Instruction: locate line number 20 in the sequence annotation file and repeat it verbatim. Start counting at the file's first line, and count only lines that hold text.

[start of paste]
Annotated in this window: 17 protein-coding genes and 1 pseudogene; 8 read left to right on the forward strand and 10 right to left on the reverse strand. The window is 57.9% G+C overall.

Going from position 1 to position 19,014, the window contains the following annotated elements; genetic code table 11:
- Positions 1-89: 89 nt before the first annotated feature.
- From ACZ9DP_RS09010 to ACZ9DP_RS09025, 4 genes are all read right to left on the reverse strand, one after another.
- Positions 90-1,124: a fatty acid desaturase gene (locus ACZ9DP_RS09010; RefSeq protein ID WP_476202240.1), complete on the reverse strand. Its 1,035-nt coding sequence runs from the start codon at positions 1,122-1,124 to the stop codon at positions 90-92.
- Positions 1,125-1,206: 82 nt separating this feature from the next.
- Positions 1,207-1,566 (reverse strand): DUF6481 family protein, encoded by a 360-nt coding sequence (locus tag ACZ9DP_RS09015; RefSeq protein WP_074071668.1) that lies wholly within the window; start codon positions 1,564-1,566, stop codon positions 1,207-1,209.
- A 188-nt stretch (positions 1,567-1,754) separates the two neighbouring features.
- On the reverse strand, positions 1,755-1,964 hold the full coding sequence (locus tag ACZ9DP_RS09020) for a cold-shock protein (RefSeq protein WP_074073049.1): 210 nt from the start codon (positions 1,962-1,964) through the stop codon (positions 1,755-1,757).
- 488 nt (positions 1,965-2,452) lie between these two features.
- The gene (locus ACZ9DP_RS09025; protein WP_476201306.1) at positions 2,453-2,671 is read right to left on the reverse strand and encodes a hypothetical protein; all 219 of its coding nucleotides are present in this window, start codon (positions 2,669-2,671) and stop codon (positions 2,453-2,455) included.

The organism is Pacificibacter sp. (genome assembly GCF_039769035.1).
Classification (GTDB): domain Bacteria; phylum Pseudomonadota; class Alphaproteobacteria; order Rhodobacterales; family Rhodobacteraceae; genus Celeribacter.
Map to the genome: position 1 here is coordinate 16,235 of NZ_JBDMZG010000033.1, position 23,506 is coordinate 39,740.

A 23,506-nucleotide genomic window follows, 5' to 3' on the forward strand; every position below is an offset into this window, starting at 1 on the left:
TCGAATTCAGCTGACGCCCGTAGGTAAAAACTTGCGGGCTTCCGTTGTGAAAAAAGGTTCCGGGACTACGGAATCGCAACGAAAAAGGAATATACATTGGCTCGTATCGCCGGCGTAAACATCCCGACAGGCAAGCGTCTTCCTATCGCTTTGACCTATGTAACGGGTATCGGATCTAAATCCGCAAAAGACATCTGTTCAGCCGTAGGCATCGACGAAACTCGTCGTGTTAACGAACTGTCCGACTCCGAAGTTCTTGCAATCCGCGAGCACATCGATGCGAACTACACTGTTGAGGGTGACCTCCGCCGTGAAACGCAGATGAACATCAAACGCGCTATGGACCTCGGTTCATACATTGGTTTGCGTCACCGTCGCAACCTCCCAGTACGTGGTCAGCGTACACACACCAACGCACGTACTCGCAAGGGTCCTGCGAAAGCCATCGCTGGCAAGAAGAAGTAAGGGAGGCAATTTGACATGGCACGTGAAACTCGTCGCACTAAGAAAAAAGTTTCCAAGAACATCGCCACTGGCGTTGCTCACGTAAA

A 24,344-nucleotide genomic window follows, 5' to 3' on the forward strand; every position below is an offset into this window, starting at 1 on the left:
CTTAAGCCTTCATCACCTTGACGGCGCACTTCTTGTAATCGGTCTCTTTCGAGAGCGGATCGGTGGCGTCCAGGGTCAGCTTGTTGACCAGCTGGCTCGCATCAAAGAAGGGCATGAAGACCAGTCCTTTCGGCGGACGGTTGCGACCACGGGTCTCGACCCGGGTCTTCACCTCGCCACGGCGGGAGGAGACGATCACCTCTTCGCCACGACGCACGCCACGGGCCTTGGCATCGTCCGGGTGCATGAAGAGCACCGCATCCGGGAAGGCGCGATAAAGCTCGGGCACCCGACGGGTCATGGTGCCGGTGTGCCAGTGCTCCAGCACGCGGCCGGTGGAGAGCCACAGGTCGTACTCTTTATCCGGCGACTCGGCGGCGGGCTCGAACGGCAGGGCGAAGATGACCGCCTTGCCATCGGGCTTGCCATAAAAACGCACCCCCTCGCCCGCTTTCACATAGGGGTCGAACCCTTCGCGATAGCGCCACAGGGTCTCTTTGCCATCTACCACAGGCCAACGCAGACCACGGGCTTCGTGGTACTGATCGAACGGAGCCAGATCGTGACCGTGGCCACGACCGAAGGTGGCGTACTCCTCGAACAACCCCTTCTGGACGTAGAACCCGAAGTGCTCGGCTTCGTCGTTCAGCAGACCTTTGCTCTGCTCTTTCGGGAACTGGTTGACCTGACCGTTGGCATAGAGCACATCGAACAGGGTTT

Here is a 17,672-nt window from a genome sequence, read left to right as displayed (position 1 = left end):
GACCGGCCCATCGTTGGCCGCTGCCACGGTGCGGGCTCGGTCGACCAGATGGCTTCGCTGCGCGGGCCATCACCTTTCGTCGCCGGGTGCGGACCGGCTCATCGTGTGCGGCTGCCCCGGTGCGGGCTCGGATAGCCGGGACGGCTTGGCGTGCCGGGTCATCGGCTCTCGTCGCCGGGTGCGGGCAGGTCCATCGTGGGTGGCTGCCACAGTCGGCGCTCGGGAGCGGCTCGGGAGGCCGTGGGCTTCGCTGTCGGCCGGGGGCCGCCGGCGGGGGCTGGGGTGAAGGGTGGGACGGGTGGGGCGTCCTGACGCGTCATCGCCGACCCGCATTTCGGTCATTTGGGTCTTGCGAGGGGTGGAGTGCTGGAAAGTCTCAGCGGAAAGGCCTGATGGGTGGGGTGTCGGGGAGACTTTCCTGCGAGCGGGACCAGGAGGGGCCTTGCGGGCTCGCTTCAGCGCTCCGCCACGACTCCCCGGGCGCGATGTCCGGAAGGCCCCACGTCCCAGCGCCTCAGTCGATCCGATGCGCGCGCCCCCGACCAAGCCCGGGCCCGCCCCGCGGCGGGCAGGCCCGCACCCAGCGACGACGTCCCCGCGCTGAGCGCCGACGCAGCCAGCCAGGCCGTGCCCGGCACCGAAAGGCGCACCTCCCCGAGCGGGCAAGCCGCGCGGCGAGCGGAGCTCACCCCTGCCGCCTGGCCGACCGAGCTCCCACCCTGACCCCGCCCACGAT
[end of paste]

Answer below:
GACCGGCCCATCGTTGGCCGCTGCCACGGTGCGGGCTCGGTCGACCAGATGGCTTCGCTGCGCGGGCCATCACCTTTCGTCGCCGGGTGCGGACCGGCTCATCGTGTGCGGCTGCCCCGGTGCGGGCTCGGATAGCCGGGACGGCTTGGCGTGCCGGGTCATCGGCTCTCGTCGCCGGGTGCGGGCAGGTCCATCGTGGGTGGCTGCCACAGTCGGCGCTCGGGAGCGGCTCGGGAGGCCGTGGGCTTCGCTGTCGGCCGGGGGCCGCCGGCGGGGGCTGGGGTGAAGGGTGGGACGGGTGGGGCGTCCTGACGCGTCATCGCCGACCCGCATTTCGGTCATTTGGGTCTTGCGAGGGGTGGAGTGCTGGAAAGTCTCAGCGGAAAGGCCTGATGGGTGGGGTGTCGGGGAGACTTTCCTGCGAGCGGGACCAGGAGGGGCCTTGCGGGCTCGCTTCAGCGCTCCGCCACGACTCCCCGGGCGCGATGTCCGGAAGGCCCCACGTCCCAGCGCCTCAGTCGATCCGATGCGCGCGCCCCCGACCAAGCCCGGGCCCGCCCCGCGGCGGGCAGGCCCGCACCCAGCGACGACGTCCCCGCGCTGAGCGCCGACGCAGCCAGCCAGGCCGTGCCCGGCACCGAAAGGCGCACCTCCCCGAGCGGGCAAGCCGCGCGGCGAGCGGAGCTCACCCCTGCCGCCTGGCCGACCGAGCTCCCACCCTGACCCCGCCCACGAT